The Expert Reasoning and Data Exploitation component, developed by the INGENIOUS partners from CERTH, aims at modelling the information about resources, entities and relations related with the INGENIOUS application domain as ontology patterns for the purpose of enabling a system generating early alerts.

The main software components composing the Expert Reasoning are:

  • The Semantic Knowledge Base (KB) – A semantic repository (RDF triple store) to accommodate the INGENIOUS’s knowledge. The KB should be compliant with the W3C standards, and especially with RDF, OWL 2, and SPARQL. It should provide the core infrastructure mainly for modelling agility, data publishing and integration.
  • The Knowledge Base population service – It contains the mapping algorithms that populate the INGENIOUS Knowledge Base (KB) with the main entities and their relations in the domain that are saved as Knowledge Graphs. This sub-component is responsible for semantically integrating output from other modules in the ontology. More specifically, the Fusion Engine collects this output from other modules, checks which are the available resources, gathers data from IoT systems, for various vital signs of a First Responder, such as Helmet, Uniform, Boots, Gas sensors, and forwards them to the Expert Reasoning module. Subsequently, the Expert Reasoning parses this information, namely the resources, and their corresponding measurements, and saves them in the KB as ontologies. Periodically, the Expert Reasoning system collects information by the Fusion engine in order to detect changes and update the Knowledge Graphs.
  • The Expert Reasoning framework – A middleware that processes the data sent from the Fusion Engine and produces alerts for early detection of risky situations for a First Responder. This framework provides a reasoning infrastructure for custom rule-based reasoning by running SPARQL rules upon the Knowledge Base in order to produce alerts. Rules can be as complex as combining knowledge from various IoT systems and using inference for uncovering new information out of the existing relations. For instance, a complex rule could use information from both the Uniform (vital sign: heart rate) and the Boots (immobility) for detecting an alarm of an extreme severity. Additionally, the Expert Reasoning produces alerts of different severities and urgencies, contributing, in such a way, to an alert-system offering various priority scales with the aim to also warn in less dangerous situations for better prevention.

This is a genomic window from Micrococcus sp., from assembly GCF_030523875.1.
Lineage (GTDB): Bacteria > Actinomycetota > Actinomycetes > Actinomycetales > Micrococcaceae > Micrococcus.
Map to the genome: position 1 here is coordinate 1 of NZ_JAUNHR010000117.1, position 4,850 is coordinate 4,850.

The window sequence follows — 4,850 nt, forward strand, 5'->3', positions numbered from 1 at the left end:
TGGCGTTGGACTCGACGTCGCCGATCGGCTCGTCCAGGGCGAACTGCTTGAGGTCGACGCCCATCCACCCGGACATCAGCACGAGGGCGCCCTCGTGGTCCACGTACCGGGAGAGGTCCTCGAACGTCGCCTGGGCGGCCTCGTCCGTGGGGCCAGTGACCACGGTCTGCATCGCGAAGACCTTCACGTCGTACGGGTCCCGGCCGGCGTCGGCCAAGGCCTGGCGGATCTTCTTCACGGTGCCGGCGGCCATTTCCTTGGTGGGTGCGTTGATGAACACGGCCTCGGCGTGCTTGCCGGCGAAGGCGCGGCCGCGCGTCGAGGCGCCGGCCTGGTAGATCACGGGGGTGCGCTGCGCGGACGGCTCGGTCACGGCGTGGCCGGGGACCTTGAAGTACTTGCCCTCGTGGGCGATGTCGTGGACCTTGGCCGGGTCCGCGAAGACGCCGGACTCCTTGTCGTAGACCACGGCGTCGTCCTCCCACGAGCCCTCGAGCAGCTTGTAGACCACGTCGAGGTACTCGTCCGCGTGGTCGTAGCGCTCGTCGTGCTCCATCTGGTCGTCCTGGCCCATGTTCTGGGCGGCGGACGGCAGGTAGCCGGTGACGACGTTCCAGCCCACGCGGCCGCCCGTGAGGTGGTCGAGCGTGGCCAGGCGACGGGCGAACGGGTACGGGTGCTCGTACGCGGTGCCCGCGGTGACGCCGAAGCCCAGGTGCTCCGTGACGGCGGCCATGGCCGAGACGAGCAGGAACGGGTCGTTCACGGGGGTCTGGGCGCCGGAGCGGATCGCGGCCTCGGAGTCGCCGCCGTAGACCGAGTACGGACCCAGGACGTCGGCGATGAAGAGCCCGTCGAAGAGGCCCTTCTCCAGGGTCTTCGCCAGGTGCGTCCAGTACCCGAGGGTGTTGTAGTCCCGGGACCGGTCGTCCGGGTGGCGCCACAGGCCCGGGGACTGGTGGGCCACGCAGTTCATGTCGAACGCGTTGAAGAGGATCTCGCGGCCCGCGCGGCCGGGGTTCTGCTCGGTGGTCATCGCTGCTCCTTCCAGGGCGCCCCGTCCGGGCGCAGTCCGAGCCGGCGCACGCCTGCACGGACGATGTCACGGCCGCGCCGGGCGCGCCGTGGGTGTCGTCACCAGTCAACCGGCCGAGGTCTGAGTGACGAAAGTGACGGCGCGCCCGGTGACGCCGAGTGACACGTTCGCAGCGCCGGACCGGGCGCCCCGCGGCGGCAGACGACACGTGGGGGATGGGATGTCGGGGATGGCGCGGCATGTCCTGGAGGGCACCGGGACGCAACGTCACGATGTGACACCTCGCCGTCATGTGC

In Figure 1, the workflow that is followed by the Expert Reasoning is depicted. The Fusion Engine collects data from IoT resources, sends them to the Expert Reasoning component which processes the data, saves them in the Knowledge Base, and performs rule-based reasoning in order to detect hazardous situations and produce alerts.

Expert Reasoning Workflow

In Figure 2, an excerpt of a knowledge graph is depicted representing the analysis of a complex alert. This alert is generated by a complex rule handling data from two components, the Uniform (Equipment_UN-128) and the Boots (BootsAlert_xxx), in order to detect that an FR is in serious danger and he needs immediate attention. As we see in the figure, the analysis for the detected alert is associated with the corresponding First Responder.

Example of a Knowledge Graph
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